by John Brunner
[from: New Worlds, No. 166, September 1966, pp. 142-149]
the most consistently brilliant sf writer in the world, author of over a score of excellent novels (including a Hugo winner) and more good short stories than I can count, is a man whose books the average reader of new worlds has probably never seen unless in their scantily-imported American editions. Something, I hear, is likely to be done in the near future to rectify this appalling neglect, but over the past few years I’ve become sadly accustomed to raising his name at the Globe, where the London Circle holds its monthly meetings, and finding that the person I was talking to had read only the odd few magazine stories by him.
Right. Let’s get a couple of hard facts down on paper. The name is Philip K. Dick. Philip K. Dick is more brilliant more often in more of the books he writes than any other six writers in contemporary sf put together. And in case I’m still leaving room for misunderstanding: Philip K. Dick is so good, just thinking about it sends shivers down my spine.
Trying to explain a subjective preference, like mine for Dick’s work, is next to impossible; the sensible thing to do now I’ve declared my appreciation is to send you all out to buy his entire published output and sit down and read it. Unfortunately, as far as I can determine, only three of his books (not including the Hugo winner) have been published here, and of these I can only find one currently in print. While waiting for this to be set right, therefore, I’ll attempt to analyse the strength of Dick’s talent.
First, and most important, as a craftsman he is to be compared with the very best writers currently working in the English language. Under this head I’d subsume such necessary abilities as the structuring of plots and subplots, the description of environments, and the creation of convincing dialogue which properly corresponds to the character of the person uttering it. In some senses, one might even say he’s ahead of his competitors in other fields, for while it requires primarily a faculty of observation to conjure up in fiction the modern American scene, for instance, to do the same in sf with the same degree of vividness calls for an imagination as detailed as most people’s ordinary external senses.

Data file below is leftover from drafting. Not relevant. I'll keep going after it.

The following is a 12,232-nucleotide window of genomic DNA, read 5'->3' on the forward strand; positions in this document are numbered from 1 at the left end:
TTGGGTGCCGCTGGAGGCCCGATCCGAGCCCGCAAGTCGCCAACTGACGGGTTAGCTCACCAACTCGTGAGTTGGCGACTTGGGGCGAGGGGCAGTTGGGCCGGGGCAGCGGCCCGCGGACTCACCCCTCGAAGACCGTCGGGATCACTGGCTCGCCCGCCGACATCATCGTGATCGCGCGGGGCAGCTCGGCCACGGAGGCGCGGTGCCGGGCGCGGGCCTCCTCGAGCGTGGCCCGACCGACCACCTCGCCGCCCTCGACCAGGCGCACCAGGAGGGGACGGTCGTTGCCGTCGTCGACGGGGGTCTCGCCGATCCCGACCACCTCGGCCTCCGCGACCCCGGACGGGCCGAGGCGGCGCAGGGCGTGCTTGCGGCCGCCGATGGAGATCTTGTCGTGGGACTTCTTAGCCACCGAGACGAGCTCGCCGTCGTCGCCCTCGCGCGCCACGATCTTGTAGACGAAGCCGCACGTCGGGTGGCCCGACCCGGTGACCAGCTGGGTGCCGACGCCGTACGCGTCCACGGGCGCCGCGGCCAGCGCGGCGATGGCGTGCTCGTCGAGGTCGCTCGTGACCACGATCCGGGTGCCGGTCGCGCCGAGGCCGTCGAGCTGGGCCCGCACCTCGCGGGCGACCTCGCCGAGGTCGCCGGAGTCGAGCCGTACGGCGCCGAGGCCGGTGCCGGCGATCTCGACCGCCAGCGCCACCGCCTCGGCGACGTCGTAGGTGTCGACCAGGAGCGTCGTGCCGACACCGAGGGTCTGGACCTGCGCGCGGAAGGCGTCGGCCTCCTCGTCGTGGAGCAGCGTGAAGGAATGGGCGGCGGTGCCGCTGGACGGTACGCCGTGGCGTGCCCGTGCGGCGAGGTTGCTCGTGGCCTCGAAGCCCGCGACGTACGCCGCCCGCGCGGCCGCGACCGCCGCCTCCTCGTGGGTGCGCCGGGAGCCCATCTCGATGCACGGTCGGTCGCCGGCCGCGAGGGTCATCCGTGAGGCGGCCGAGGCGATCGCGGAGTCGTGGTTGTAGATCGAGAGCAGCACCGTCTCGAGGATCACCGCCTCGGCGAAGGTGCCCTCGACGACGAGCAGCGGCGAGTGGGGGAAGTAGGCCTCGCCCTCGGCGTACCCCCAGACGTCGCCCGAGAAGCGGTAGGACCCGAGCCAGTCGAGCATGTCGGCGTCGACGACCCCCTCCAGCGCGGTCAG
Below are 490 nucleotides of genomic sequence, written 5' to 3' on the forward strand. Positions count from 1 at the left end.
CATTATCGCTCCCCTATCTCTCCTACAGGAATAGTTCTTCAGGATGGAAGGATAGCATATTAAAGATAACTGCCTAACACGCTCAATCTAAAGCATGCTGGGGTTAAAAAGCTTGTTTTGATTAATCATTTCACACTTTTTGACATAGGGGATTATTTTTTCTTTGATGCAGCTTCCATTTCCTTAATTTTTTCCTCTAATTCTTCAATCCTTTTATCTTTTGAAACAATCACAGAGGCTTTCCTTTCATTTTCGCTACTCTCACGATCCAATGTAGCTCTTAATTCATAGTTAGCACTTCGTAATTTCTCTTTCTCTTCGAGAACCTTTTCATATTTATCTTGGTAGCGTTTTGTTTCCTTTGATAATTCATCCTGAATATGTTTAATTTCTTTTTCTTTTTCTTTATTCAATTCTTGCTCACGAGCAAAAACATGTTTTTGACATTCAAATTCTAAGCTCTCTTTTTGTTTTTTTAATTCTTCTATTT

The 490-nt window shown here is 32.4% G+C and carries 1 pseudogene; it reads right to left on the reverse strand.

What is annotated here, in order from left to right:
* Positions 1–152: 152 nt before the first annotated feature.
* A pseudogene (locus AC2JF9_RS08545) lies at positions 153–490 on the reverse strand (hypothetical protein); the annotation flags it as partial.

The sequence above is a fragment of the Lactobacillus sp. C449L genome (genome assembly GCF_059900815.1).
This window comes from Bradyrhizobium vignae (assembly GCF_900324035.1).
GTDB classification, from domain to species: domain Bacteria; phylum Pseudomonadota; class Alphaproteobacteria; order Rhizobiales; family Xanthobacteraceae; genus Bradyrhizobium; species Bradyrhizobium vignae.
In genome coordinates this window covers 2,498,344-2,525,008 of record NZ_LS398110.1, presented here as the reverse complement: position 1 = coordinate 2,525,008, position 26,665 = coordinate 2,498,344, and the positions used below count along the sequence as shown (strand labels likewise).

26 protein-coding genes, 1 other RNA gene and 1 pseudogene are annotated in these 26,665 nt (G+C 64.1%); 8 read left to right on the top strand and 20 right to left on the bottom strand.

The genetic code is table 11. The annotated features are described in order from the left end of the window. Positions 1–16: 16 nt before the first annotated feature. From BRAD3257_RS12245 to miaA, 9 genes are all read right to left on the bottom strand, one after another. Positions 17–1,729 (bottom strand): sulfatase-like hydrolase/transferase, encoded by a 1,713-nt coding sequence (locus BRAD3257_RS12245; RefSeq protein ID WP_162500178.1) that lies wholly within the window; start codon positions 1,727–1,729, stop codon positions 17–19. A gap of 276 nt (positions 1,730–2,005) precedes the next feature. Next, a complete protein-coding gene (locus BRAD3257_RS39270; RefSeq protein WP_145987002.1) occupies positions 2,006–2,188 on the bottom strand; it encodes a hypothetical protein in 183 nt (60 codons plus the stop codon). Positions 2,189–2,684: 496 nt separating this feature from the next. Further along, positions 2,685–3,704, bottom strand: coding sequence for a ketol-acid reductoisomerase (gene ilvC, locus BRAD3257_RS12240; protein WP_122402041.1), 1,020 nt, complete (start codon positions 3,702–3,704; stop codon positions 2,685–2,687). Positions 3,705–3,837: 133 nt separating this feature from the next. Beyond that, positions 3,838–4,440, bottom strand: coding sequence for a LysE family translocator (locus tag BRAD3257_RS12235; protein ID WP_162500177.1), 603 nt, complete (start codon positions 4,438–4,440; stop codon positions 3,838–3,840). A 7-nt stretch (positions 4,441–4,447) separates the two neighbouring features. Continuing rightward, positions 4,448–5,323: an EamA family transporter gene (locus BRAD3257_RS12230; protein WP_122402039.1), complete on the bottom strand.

And this is his second great gift: an almost hallucinatory sharpness of detail in whatever non-real world he cares to create. One of the worst faults exhibited in the general run of sf is a lack of consistency in a scheme of extrapolations into the future. Dick is not immune from this – no writer is – yet omissions and inconsistencies, if they occur in his work, don’t jar while you’re actually reading the book; at most they show up when you think back afterwards and start to ask the awkward questions. While the book is open before you, however, the mind is too gripped for such disturbances to intrude.